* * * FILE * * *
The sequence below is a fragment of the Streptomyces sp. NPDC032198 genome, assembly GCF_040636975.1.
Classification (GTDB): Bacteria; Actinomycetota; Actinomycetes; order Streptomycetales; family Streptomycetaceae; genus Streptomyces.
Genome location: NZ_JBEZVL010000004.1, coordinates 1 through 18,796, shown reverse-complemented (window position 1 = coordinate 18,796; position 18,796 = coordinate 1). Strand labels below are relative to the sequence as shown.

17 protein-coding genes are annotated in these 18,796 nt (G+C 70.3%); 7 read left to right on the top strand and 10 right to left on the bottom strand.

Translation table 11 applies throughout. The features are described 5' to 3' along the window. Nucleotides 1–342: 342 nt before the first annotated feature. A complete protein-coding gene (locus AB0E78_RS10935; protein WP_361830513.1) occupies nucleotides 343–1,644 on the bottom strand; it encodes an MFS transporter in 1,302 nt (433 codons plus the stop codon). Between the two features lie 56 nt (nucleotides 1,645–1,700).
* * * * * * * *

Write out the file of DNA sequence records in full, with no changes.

The sequence below is a fragment of the Streptomyces sp. NPDC032198 genome, assembly GCF_040636975.1.
Classification (GTDB): Bacteria; Actinomycetota; Actinomycetes; order Streptomycetales; family Streptomycetaceae; genus Streptomyces.
Genome location: NZ_JBEZVL010000004.1, coordinates 1 through 18,796, shown reverse-complemented (window position 1 = coordinate 18,796; position 18,796 = coordinate 1). Strand labels below are relative to the sequence as shown.

17 protein-coding genes are annotated in these 18,796 nt (G+C 70.3%); 7 read left to right on the top strand and 10 right to left on the bottom strand.

Translation table 11 applies throughout. The features are described 5' to 3' along the window. Nucleotides 1–342: 342 nt before the first annotated feature. A complete protein-coding gene (locus AB0E78_RS10935; protein WP_361830513.1) occupies nucleotides 343–1,644 on the bottom strand; it encodes an MFS transporter in 1,302 nt (433 codons plus the stop codon). Between the two features lie 56 nt (nucleotides 1,645–1,700).